But in 1996, she decided to take things a step further. A house became available in the mid-Wilshire area of Los Angeles and she was offered the opportunity to use it to help other women and children. So, in partnership with a group of 13 people who she knew from her years of activism, she decided to make it a transitional residence program for homeless women and their children. They called the program Alexandria House.

"I had learned from House of Ruth that families who are homeless are often isolated from the surrounding community," Judy says. "So we decided that as part of our mission, we would also be a neighborhood center and offer a number of resources and programs, including an after-school program and ESL classes."

She also decided that, unlike many other shelters in Los Angeles, she would accept mothers with their teenage boys.

"There are very few in Los Angeles [that do] due to what are considered liability issues," Judy explains. "Given the fact that there are (conservatively) 56,000 homeless people and only about 11,000 shelter beds on any one night, agencies can be selective on who they take."

Their Board of Directors had already determined that they should take families that would have difficulties finding a place. Some of these challenges include families with more than two children, immigrant families without legal documents, moms who are pregnant with other small children, families with a member who has a disability [and] families with service dogs.

"Being separated from your son or sons, especially in the early teen years, just adds to the stress that moms who are unhoused are already experiencing," Judy says.

"We were determined to offer women with teenage boys another choice."

Courtesy of Judy Vaughan

Alexandria House also doesn't kick boys out when they turn 18. For example, Judy says they currently have a mom with two daughters (21 and 2) and a son who just turned 18. The family had struggled to find a shelter that would take them all together, and once they found Alexandria House, they worried the boy would be kicked out on his 18th birthday. But, says Judy, "we were not going to ask him to leave because of his age."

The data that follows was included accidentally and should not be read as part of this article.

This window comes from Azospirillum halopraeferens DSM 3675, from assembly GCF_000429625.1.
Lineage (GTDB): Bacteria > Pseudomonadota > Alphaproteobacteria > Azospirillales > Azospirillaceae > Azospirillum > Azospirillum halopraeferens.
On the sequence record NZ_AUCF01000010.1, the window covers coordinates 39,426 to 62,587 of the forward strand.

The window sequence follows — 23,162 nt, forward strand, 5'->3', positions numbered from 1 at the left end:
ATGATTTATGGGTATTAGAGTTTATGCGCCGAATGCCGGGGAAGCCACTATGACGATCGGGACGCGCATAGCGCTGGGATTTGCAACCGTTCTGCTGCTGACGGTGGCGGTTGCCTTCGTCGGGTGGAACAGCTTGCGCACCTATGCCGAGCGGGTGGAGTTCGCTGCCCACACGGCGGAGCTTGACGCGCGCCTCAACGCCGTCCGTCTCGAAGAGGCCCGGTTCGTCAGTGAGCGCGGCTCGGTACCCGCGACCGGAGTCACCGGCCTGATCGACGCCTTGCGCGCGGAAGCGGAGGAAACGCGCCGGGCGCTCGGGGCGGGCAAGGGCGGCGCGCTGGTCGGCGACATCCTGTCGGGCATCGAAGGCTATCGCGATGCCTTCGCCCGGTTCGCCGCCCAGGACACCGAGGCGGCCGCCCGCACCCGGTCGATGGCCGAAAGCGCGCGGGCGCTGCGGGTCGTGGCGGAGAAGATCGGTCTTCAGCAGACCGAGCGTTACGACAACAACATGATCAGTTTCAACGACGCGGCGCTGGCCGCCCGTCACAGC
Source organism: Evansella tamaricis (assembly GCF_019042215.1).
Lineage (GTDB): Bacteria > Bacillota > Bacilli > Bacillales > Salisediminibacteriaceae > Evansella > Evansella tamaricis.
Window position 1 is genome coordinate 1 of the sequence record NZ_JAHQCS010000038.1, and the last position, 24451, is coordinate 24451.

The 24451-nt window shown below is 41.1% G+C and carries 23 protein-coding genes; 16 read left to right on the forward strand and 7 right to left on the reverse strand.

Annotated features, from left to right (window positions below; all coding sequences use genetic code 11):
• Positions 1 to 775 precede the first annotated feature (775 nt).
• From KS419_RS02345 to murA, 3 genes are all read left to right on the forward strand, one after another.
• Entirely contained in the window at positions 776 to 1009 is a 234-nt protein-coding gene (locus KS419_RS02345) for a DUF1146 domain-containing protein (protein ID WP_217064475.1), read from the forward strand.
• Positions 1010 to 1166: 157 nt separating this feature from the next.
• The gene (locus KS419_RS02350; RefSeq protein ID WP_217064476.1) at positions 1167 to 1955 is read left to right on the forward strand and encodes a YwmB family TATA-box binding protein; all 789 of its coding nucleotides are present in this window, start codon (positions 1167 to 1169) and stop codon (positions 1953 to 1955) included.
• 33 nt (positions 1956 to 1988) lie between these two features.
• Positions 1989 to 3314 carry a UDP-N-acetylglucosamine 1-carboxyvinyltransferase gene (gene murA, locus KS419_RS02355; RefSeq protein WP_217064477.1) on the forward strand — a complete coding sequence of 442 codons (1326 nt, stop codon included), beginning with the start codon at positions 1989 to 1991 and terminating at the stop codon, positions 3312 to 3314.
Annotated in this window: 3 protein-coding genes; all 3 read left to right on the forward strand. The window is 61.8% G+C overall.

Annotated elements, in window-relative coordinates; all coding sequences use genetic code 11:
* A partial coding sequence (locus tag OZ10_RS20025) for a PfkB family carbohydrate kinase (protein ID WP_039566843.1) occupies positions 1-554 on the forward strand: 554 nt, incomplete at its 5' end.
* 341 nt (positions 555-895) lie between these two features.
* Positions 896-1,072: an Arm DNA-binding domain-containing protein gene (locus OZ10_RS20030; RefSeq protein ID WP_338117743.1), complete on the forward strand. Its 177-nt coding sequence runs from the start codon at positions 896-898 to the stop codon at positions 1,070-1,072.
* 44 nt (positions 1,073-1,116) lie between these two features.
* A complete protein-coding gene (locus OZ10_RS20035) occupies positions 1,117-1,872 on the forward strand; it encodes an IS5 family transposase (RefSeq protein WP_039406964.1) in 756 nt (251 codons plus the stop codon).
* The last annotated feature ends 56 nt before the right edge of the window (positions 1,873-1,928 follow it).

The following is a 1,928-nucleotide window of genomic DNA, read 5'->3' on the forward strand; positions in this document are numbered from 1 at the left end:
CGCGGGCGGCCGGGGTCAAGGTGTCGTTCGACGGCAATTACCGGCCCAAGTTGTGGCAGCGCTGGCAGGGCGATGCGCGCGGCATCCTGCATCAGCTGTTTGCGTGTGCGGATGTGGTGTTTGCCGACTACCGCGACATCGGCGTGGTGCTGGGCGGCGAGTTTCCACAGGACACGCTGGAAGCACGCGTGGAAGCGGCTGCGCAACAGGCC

Homelessness is a big issue in Los Angeles. "[It] is considered the homeless capital of the United States," Judy says. "The numbers have not changed significantly since 1984 when I was working at the House of Ruth." The COVID-19 pandemic has only compounded the problem. According to Los Angeles Homeless Services Authority (LAHSA), over 66,000 people in the greater Los Angeles area were experiencing homelessness in 2020, representing a rise of 12.7% compared with the year before.

Each woman who comes to Alexandria House has her own unique story, but some common reasons for ending up homeless include fleeing from a domestic violence or human trafficking situation, aging out of foster care and having no place to go, being priced out of an apartment, losing a job, or experiencing a family emergency with no 'cushion' to pay the rent.

"Homelessness is not a definition; it is a situation that a person finds themselves in, and in fact, it can happen to almost anyone. There are many practices and policies that make it almost impossible to break out of poverty and move out of homelessness."

And that's why Alexandria House exists: to help them move out of it. How long that takes depends on the woman, but according to Judy, families stay an average of 10 months. During that time, the women meet with support staff to identify needs and goals and put a plan of action in place.

A number of services are provided, including free childcare, programs and mentoring for school-age children, free mental health counseling, financial literacy classes and a savings program. They have also started Step Up Sisterhood LA, an entrepreneurial program to support women's dreams of starting their own businesses. "We serve as a support system for as long as a family would like," Judy says, even after they have moved on.

And so far, the program is a resounding success.

92 percent of the 200 families who stayed at Alexandria House have found financial stability and permanent housing — not becoming homeless again.